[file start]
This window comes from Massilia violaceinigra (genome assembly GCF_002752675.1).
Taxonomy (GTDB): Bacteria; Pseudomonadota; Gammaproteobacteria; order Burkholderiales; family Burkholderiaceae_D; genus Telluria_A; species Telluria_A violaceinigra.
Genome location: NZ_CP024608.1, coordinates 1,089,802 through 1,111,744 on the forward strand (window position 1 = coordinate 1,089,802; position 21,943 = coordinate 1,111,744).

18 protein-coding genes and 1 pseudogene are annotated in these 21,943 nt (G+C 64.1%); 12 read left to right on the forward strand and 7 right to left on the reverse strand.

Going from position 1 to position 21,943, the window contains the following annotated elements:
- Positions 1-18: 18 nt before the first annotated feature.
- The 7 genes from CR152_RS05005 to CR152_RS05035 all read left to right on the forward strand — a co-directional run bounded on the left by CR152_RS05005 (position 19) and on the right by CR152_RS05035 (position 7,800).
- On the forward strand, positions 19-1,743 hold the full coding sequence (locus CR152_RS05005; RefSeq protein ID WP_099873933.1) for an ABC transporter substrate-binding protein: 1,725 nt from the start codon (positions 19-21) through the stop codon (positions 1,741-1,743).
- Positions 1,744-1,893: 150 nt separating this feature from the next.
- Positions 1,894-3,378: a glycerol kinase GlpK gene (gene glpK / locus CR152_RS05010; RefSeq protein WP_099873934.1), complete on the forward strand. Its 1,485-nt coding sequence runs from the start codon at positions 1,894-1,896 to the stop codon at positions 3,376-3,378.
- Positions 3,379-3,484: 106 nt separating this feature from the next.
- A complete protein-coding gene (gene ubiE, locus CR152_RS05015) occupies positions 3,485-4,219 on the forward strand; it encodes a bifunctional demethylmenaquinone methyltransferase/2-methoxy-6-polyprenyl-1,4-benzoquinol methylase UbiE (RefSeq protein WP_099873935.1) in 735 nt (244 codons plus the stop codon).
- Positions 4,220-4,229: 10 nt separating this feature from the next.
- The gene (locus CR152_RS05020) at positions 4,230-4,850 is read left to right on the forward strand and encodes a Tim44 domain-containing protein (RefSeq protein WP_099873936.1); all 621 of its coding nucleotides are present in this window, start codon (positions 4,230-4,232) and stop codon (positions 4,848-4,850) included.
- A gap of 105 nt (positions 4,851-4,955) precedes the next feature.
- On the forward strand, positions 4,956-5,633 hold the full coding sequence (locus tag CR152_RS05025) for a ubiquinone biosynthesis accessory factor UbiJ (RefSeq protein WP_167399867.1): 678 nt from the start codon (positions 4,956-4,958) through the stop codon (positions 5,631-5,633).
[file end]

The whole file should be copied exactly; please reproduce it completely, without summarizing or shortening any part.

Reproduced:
This window comes from Massilia violaceinigra (genome assembly GCF_002752675.1).
Taxonomy (GTDB): Bacteria; Pseudomonadota; Gammaproteobacteria; order Burkholderiales; family Burkholderiaceae_D; genus Telluria_A; species Telluria_A violaceinigra.
Genome location: NZ_CP024608.1, coordinates 1,089,802 through 1,111,744 on the forward strand (window position 1 = coordinate 1,089,802; position 21,943 = coordinate 1,111,744).

18 protein-coding genes and 1 pseudogene are annotated in these 21,943 nt (G+C 64.1%); 12 read left to right on the forward strand and 7 right to left on the reverse strand.

Going from position 1 to position 21,943, the window contains the following annotated elements:
- Positions 1-18: 18 nt before the first annotated feature.
- The 7 genes from CR152_RS05005 to CR152_RS05035 all read left to right on the forward strand — a co-directional run bounded on the left by CR152_RS05005 (position 19) and on the right by CR152_RS05035 (position 7,800).
- On the forward strand, positions 19-1,743 hold the full coding sequence (locus CR152_RS05005; RefSeq protein ID WP_099873933.1) for an ABC transporter substrate-binding protein: 1,725 nt from the start codon (positions 19-21) through the stop codon (positions 1,741-1,743).
- Positions 1,744-1,893: 150 nt separating this feature from the next.
- Positions 1,894-3,378: a glycerol kinase GlpK gene (gene glpK / locus CR152_RS05010; RefSeq protein WP_099873934.1), complete on the forward strand. Its 1,485-nt coding sequence runs from the start codon at positions 1,894-1,896 to the stop codon at positions 3,376-3,378.
- Positions 3,379-3,484: 106 nt separating this feature from the next.
- A complete protein-coding gene (gene ubiE, locus CR152_RS05015) occupies positions 3,485-4,219 on the forward strand; it encodes a bifunctional demethylmenaquinone methyltransferase/2-methoxy-6-polyprenyl-1,4-benzoquinol methylase UbiE (RefSeq protein WP_099873935.1) in 735 nt (244 codons plus the stop codon).
- Positions 4,220-4,229: 10 nt separating this feature from the next.
- The gene (locus CR152_RS05020) at positions 4,230-4,850 is read left to right on the forward strand and encodes a Tim44 domain-containing protein (RefSeq protein WP_099873936.1); all 621 of its coding nucleotides are present in this window, start codon (positions 4,230-4,232) and stop codon (positions 4,848-4,850) included.
- A gap of 105 nt (positions 4,851-4,955) precedes the next feature.
- On the forward strand, positions 4,956-5,633 hold the full coding sequence (locus tag CR152_RS05025) for a ubiquinone biosynthesis accessory factor UbiJ (RefSeq protein WP_167399867.1): 678 nt from the start codon (positions 4,956-4,958) through the stop codon (positions 5,631-5,633).